Wednesday, April 20, 2011


Today I had a very unique culinary experience. I introduced my co-workers to the wonders of guacamole!

Yes, guacamole. That ever-delicious green concoction that all lovers of Mexican food voraciously devour by the bucket load. how, do you wonder, did i end up making this beloved food item for a kitchen staff of extremely talented Italian chefs?

It all began with a case of avocados that showed up almost a week ago. During one of my many trips to the fruit and veggie fridge I spotted them, inconspicuously hiding in the bottom right corner. Immediately I was enthralled. Avocados? In an Italian kitchen?

I did some asking around and found out that this was the first time they had even thought to order them from one of their suppliers and they had absolutely no idea what to do with them. Patiently I waited until finally Arcangelo brought one upstairs today and started playing around with it. There was a brief argument when I tried to explain to them all that an avocado is a fruit and not a vegetable, and on the subject, so was a tomato. This did not go over well. They all laughed at me and told me that of course a tomato is a vegetable and that the same went for avocados...silly American.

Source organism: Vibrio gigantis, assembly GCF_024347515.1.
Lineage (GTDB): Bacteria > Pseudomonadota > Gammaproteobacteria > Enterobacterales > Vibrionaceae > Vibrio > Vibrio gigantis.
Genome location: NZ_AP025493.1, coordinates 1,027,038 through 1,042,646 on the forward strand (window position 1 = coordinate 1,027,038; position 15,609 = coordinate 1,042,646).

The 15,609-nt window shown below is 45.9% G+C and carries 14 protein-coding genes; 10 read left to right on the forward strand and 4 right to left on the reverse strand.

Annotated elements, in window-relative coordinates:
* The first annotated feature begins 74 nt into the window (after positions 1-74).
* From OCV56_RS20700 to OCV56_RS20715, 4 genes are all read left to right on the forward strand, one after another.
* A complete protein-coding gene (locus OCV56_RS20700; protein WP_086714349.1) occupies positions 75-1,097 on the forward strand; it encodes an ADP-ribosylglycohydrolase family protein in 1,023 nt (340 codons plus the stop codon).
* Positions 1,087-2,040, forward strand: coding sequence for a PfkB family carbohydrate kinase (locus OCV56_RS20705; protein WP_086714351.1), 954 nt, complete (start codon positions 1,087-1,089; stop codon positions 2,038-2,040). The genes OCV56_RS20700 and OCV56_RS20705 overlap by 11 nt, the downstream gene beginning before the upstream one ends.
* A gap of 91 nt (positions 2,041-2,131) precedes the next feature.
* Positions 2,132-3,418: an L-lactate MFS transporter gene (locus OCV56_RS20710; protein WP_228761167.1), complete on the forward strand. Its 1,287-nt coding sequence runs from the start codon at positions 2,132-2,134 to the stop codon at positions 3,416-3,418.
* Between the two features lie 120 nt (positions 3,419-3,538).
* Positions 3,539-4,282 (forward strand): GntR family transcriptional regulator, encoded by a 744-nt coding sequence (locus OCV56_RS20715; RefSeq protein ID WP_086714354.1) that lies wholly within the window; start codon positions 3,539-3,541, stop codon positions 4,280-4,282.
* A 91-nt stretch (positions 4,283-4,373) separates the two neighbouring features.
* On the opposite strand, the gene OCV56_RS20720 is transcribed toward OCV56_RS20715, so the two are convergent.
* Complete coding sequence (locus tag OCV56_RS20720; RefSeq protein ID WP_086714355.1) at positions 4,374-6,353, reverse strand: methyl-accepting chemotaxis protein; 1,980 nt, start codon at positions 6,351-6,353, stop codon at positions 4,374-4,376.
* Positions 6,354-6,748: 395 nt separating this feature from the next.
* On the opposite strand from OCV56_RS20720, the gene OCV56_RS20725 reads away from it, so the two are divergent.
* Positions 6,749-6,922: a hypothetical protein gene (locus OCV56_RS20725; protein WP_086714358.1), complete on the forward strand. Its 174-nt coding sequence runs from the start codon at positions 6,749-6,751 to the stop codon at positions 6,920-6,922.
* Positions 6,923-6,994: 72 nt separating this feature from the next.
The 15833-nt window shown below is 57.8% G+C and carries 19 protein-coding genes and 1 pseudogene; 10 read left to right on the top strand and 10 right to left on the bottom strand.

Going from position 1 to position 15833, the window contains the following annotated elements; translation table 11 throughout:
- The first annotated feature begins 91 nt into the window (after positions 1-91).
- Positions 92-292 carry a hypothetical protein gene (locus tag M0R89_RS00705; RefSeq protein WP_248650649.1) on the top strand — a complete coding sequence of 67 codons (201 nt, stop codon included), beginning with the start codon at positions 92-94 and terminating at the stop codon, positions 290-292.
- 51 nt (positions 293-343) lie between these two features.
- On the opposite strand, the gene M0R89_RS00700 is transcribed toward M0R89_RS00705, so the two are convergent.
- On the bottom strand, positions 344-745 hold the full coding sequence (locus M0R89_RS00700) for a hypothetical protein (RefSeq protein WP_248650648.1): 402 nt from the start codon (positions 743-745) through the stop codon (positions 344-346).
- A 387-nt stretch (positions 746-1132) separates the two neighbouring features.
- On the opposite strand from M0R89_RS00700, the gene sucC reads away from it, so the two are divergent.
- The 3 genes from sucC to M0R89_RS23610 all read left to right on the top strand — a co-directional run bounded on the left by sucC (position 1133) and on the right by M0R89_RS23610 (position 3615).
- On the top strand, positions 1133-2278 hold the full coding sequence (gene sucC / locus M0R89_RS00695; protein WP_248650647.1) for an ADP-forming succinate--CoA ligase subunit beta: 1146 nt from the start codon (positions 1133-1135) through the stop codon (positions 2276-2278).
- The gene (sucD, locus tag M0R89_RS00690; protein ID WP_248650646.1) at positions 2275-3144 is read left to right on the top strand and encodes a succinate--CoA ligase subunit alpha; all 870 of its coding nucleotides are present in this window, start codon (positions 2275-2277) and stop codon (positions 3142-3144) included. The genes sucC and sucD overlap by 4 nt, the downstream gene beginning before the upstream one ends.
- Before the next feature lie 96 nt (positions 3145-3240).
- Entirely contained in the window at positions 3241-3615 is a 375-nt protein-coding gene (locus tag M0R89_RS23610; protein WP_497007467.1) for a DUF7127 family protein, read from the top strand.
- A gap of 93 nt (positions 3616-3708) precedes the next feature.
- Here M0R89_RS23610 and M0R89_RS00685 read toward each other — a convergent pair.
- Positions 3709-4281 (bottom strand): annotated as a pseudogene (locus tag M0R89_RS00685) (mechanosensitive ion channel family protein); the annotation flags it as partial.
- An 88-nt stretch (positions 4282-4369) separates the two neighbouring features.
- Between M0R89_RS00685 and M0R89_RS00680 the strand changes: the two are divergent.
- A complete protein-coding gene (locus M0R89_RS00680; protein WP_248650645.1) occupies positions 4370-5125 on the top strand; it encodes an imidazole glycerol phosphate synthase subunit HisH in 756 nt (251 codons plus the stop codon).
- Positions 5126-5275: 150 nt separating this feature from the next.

However, I got the last laugh when, after Arcangelo put out a passionfruit/mango salad with a cannel of plain avocado, he became frustrated and gave me the rest of it to play with. I immediately spooned out the insides into a bowl, cut up from tomato, red onion and garlic and went to Mexico! A little lime, some pepperocino for some heat and there we had it, guacamole in Abruzzo. Most of the staff had never had it before, the only person who seemed to even know what it was was Angela. She was extremely excited that I had made it and explained to the rest of the clueless that this was a traditional Mexican antipasto. She made everyone try it and although it seems to not please the Italian pallet the same way it does an American or Mexican, some of them really liked it.

This was the first thing I had ever made for them. Something I never would have imagined I would have made for them. I felt pretty proud of myself that I knew more about an ingredient (any ingredient) than these people. It just goes to show that the more you experience, the better you get. Another bonus was that this was the first Mexican food I have had since I left the States.

It felt great.

I could almost hear the waves and taste the Corona.

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